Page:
Beginning with the the question, “Belief in God is Natural?”, Paul sites early reports on a Cognition, religion and Theology project at Oxford, and carries on from there with what I consider appropriate skepticism.
There are, at this hour, a handful of early reports that the Centre for Anthropology and Mind, which is associated with the prestigious University of Oxford, has concluded its Cognition, Religion and Theology Project — and that the Project has found it’s natural to believe in God.
But I doubt those reports are true. I cannot be certain and this in only a hunch — but it seems like the early reports have misinterpreted the Project’s findings.
The reports are saying such things as, “Human beings have natural tendencies to believe in God…“, and, “Religion comes naturally, even instinctively, to human beings…“, and, “Holding religious beliefs may be an intrinsically human characteristic…“.
Curiosity drove me to dig into the roots of the Oxford study which revealed it is funded by the John Templeton Foundation, an organization whose slogan is “Supporting Science — Investigating the big questions”.
So, who was this Templeton dude? Seems an apt question, since getting an idea of the roots of what are considered “the big questions” may have a lot to do with whatever answers come out of the project.
Well … turns out Mr. Templeton just may have had an agenda when he set up his foundation.
He was a lifelong member of the Presbyterian Church. He served as an elder of the First Presbyterian Church of Englewood (NJ). He was a trustee on the board of Princeton Theological Seminary, the largest Presbyterian seminary, for 42 years and served as its chair for 12 years.
Meanwhile … back at Café Philos …
Now, let’s return to the early reports of the Project’s findings. When those reports say things like, “Human beings have natural tendencies to believe in God…”, they might be subtly misinterpreting the findings. That is, I would not at all be surprised if the Project found a natural human tendency to see agency behind events. But, for a number of reasons, I would be greatly surprised if the Project actually found a natural human tendency to see God behind events. Or even a natural human tendency to see any deity — let alone the deity that gets capitalize as “God” — behind events.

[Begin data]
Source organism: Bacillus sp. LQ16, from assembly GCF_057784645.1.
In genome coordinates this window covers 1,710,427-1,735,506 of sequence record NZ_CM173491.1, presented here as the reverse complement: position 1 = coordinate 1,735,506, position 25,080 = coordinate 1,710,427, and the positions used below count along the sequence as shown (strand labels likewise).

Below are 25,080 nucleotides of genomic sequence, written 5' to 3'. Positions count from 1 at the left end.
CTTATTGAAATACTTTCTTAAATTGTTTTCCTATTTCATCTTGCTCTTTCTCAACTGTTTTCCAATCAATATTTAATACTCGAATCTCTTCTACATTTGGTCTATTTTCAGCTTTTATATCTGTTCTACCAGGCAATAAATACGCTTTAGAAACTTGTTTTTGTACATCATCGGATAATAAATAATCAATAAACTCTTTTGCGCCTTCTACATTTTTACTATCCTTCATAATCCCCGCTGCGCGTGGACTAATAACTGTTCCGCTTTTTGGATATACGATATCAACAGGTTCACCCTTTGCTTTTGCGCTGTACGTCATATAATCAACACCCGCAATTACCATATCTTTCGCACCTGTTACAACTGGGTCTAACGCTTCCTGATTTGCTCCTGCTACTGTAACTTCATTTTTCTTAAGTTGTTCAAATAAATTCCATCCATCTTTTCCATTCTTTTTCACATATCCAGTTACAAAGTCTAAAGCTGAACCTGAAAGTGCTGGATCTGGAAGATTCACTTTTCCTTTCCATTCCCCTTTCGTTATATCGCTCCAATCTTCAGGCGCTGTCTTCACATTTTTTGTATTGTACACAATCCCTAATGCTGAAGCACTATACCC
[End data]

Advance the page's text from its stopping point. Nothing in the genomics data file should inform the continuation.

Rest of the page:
Paul goes on to make many valid points and interesting observations on humans, religion and gods of all shapes and sizes, which brought me to thoughts about apes. (Go figure … )
In the world of brilliant science and big questions, I have a few heroes, one being Frans de Waal, professor of Primate Behavior at Emory University and all-around smart guy.
Dr. de Waal was recently interviewed by a publication called “Religion Dispatches”, during which the subject of religion was raised … or religion as a moral dictate, guidebook, whatever.
Dr. de Waal’s take differs from, say, that of well known atheist … and smart guy … Richard Dawkins … another Paul refers to at the café … addressing the “big question” of tending toward religion as an offshoot of an evolutionary mandate toward compassion. (Waters that have been considerably muddied by what calls itself religion.)
Atheists—some of them, at least—have talked themselves into a corner and they don’t know how to get out of it, because we need to find a way of explaining where morality comes from. I think the way to do that is to return to Darwin. Darwin tried to place morality within human evolution. And that’s what I’m trying to do, at least with my primate studies. I’m trying to say, look at the behavior of other primates—there are enough indications that they have what Darwin would call the social instincts needed to get to morality. They don’t exactly have it, but they’re close enough for me to see that there’s a continuity. I think that’s the way out of the dilemma. Talking about whether God exists or not just really doesn’t do any good for that problem.
A study at Oxford may come up with all sorts of illustrations of why humans believe in god, subscribe to religions, drink the Kool-aid, but unless some redefining is done when it comes to either what is god or what is human or what counts where how, what good does it do, and what does it mean?
Frans de Waal:
Where everything started for me was maternal care. It’s advantageous for female mammals to be sensitive to the mood states of their offspring, so they react when their offspring are distressed or in danger. That also explains why empathy is more developed in females than males in many species, including humans. From there it spread to other areas of social life. It’s contagious: if you have a cooperative society, you need to be concerned about the well-being of those you depend on.
If I live in a society where I depend on others, I need to be concerned if those others are doing well, and that’s where empathy and altruism come in. It’s also why we think you find empathy in all mammalian species. It’s not limited to humans, and it’s not limited to primates. It’s probably universal in mammals.
It seems if there is A God guiding Earthlings toward altruism through whatever means, it might be hairy. After all, there were Monkey Gods B.C..
Do we need them, though? Until a chimp waves from a balcony in Rome, I’m thinking … not …